1. Most importantly, IsNothing(object) has everything passed to it as an object, even value types! Since value types cannot be Nothing, it’s a completely wasted check.
    Take the following example:

    Dim i As Integer
    If IsNothing(i) Then
       ' Do something 
    End If
    

    This will compile and run fine, whereas this:

    Dim i As Integer
    If i Is Nothing Then
        '   Do something 
    End If
    

    Will not compile, instead the compiler will raise the error:

    'Is' operator does not accept operands of type 'Integer'.
    Operands must be reference or nullable types.

  2. IsNothing(object) is actually part of part of the Microsoft.VisualBasic.dll.
    This is undesirable as you have an unneeded dependency on the VisualBasic library.

  3. Its slow - 33.76% slower in fact (over 1000000000 iterations)!

  4. Perhaps personal preference, but IsNothing() reads like a Yoda Condition. When you look at a variable you're checking it's state, with it as the subject of your investigation.

    i.e. does it do x? --- NOT Is xing a property of it?

    So I think If a IsNot Nothing reads better than If Not IsNothing(a)

29

I agree with "Is Nothing". As stated above, it's easy to negate with "IsNot Nothing".

I find this easier to read...

If printDialog IsNot Nothing Then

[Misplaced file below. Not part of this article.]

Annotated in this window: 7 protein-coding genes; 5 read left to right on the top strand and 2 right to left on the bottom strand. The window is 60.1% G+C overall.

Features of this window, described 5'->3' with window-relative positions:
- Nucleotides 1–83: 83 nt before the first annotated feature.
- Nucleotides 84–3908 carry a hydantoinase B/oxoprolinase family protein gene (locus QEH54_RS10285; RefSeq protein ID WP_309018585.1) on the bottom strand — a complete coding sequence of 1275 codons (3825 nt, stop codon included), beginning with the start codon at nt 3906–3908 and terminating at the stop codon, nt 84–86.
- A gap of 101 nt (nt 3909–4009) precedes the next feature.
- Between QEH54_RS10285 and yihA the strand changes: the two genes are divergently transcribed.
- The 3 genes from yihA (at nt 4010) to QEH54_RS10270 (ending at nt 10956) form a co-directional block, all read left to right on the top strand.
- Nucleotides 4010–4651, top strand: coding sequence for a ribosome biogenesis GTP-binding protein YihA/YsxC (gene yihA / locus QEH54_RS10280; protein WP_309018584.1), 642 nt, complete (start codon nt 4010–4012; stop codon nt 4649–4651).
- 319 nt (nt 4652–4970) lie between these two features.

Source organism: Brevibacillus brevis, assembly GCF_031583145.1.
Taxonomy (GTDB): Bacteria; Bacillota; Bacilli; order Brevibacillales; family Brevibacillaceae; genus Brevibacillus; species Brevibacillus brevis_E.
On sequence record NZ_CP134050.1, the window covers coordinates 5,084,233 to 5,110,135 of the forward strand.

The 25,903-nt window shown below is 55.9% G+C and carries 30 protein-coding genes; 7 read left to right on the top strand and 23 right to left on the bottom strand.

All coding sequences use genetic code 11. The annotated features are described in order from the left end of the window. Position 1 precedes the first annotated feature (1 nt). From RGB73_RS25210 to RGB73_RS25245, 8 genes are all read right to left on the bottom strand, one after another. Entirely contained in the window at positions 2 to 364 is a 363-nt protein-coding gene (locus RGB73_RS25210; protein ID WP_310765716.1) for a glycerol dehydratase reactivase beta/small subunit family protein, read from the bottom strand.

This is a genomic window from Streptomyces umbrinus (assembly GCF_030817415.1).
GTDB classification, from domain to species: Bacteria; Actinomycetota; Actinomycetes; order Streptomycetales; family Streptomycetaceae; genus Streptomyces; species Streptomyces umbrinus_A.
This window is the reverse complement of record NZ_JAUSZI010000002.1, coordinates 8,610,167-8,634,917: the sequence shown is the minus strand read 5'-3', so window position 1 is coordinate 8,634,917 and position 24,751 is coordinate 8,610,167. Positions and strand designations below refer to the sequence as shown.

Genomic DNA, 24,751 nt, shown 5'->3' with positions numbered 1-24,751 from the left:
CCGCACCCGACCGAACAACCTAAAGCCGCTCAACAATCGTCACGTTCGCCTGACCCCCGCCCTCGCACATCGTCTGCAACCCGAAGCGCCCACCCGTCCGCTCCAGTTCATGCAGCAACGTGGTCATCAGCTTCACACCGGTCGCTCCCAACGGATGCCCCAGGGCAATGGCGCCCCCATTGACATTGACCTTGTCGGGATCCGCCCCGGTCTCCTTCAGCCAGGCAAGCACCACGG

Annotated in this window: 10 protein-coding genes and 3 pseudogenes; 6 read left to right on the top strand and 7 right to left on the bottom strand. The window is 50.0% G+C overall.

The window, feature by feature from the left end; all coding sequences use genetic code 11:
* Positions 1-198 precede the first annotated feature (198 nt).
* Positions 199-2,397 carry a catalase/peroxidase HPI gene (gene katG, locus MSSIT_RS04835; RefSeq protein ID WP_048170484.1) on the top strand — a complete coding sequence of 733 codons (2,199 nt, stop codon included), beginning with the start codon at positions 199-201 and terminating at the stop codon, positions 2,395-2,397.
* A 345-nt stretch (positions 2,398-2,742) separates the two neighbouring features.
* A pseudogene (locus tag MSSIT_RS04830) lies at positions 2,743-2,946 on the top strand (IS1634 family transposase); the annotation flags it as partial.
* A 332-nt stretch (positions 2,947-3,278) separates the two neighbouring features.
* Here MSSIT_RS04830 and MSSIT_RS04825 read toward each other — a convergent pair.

'blah
End If

than this...

If Not obj Is Nothing Then
    'blah
End If
5

VB is full of things like that trying to make it both "like english" and comfortable for people who are used to languages that use () and {} a lot. For example, on the "like english"side...VB has the "Ain't" keyword...and no, I'm not joking. And on the other side, as you already probably know most of the time you can use () with function calls if you want to, but don't have to.

I prefer IsNothing()...but I use C and C#, so that's just what is comfortable. And I think it's more readable. But go with whatever feels more comfortable to you.

5

I'm leaning towards the "Is Nothing" alternative, primarily because it seems more OO.

Surely Visual Basic ain't got the Ain't keyword.

  • Can VB.NET do extension methods? :) – klkitchens Mar 17 '09 at 20:08
2

I also tend to use the Is Nothing version partially from using it as much as I do in SQL.

1

I initially used IsNothing but I've been moving towards using Is Nothing in newer projects, mainly for readability. The only time I stick with IsNothing is if I'm maintaining code where that's used throughout and I want to stay consistent.

-2

Is Nothing requires an object that has been assigned to the value Nothing. IsNothing() can take any variable that has not been initialized, including of numeric type. This is useful for example when testing if an optional parameter has been passed.

  • This is wrong. Are you sure you didn't get it the wrong way round? "IsNothing is intended to work on reference types. A value type cannot hold a value of Nothing and reverts to its default value if you assign Nothing [...] IsNothing always returns False." But Nothing "Represents the default value of any data type. [...] For value types, [this] depends on whether the value type is nullable." So isn't Is Nothing better? – underscore_d Nov 23 '17 at 21:30